Students in Japan to return to MTSU

The ongoing nuclear threat that followed a 9.0 magnitude earthquake in Japan led MTSU officials on Thursday to request nine undergraduate students studying abroad to return home, according to the university.
At least one of the students has returned already.

“We are always going to be sensitive to the response and welfare of our students and make sure they are safe wherever they are in the world,” said Brad Bartel, MTSU provost. “We have reached a point where we urge these students to come home for their own good.”

Suggested by Bartel and fully supported by university President Sidney A. McPhee, MTSU plans to provide funds for airfares of the students who agree to return as soon as they can book a flight.

MTSU students have been attending Kansai Gaidai University in Hirakata, Nagoya Gakuin University, Saitama University, Seinan Gakuin University in Fukuoka and Tokyo University in Tokyo. Eight of nine students had a year-long commitment.

Rhonda Waller, director of the Education Abroad and Student Exchange Office at MTSU, said eight study-abroad students from Japan at MTSU this semester have indicated their immediate family members are OK. She said her office has been communicating with the MTSU students and their families by phone, e-mail and Facebook.

The move is necessary for safety concerns, according to Michael D. Allen, vice provost for research and dean of the College of Graduate Studies at MTSU.

Allen is a nuclear engineer who spent 12 years of his career studying severe nuclear reactor accidents that produce results similar to what is occurring at the Fukushima Daiichi Nuclear Plant on Japan’s north-east coast.

“I have performed experiments on all of the phenomena that can occur in a severe nuclear reactor accident, such as hydrogen explosions, steam explosions, melting of the lower head of the reactor pressure vessel, high-pressure melt ejection of molten core debris into the reactor cavity and core concrete interactions,” he said. “In addition, I have melted down a nuclear reactor inside an annular core research reactor to study core relocation and fission product release.”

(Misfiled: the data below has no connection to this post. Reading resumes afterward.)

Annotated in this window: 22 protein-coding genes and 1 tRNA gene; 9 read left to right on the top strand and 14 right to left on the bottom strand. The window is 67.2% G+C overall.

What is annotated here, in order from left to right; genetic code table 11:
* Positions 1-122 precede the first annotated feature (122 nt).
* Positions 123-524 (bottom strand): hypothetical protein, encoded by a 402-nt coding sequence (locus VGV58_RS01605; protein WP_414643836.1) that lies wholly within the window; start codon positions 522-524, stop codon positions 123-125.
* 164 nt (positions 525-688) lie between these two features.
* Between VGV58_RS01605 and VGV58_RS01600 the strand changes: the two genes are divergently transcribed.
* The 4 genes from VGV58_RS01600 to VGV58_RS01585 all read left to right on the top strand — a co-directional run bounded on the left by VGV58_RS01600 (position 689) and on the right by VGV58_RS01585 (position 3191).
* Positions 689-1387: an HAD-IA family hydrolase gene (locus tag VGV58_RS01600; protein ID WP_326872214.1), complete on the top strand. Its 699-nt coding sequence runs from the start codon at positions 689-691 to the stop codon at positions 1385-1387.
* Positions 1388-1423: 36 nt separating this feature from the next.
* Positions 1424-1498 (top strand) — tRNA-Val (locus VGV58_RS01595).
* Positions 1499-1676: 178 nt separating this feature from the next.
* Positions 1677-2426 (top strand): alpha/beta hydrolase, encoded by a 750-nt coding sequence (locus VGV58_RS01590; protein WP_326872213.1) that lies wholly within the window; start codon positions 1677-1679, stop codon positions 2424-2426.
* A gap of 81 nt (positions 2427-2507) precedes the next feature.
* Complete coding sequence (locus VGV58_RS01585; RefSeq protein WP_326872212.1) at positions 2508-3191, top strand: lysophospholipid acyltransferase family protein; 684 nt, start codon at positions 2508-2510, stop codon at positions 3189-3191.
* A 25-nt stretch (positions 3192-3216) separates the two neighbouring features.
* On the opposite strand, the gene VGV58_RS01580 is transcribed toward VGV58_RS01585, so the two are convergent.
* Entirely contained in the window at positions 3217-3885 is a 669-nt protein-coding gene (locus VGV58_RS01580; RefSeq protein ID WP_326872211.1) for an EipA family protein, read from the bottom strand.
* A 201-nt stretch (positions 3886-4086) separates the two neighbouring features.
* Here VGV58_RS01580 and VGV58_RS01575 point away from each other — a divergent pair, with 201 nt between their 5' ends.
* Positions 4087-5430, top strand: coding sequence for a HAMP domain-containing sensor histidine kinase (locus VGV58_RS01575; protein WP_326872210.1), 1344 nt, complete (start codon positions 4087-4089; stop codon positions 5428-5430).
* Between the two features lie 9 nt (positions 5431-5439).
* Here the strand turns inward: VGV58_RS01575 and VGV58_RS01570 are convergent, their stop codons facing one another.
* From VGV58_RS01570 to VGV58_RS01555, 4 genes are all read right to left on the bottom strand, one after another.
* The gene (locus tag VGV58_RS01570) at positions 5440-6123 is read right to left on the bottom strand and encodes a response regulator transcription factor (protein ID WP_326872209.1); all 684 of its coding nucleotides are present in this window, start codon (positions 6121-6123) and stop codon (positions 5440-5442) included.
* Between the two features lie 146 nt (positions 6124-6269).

Allen was tapped for interviews by multiple media outlets around the country, including Fox News, on Thursday.

The U.S. Embassy, earlier this week, at the urging of U.S. scientists warned American citizens in Japan to evacuate a much broader area (50 miles) around the plant than has been requested by Japanese officials (about 12 miles).

Allen, in a Thursday interview with The Daily News Journal, said he would suggest “getting as far away (from the plant) as possible.”
“There is significant potential, if the winds blow in a certain direction, for disaster,” he explained. “If the winds shifted south and blew the radiation towards Tokyo, for example, the impact could be catastrophic and that is the worst-case scenario.”

Scientists in the United States and Japan have said it is likely that any radiation emitting from the plant would be blown out of the area toward the Pacific Ocean by the area’s trade winds, where the radiation would then disperse in the ocean.

Allen agreed and added there’s no risk of any of the radiation reaching the United States.

He expects that officials at nuclear plants around the world will evaluate the need for greater security of diesel generators, especially during disasters.

The destruction of diesel generators at the Fukushima Daiichi Nuclear Power Station on Japan’s northeast coast by a tsunami, following the magnitude 9.0 earthquake, led to the dire situation.

“You’ve got to have power at a nuclear power plant to cool the fuel inside,” he said.

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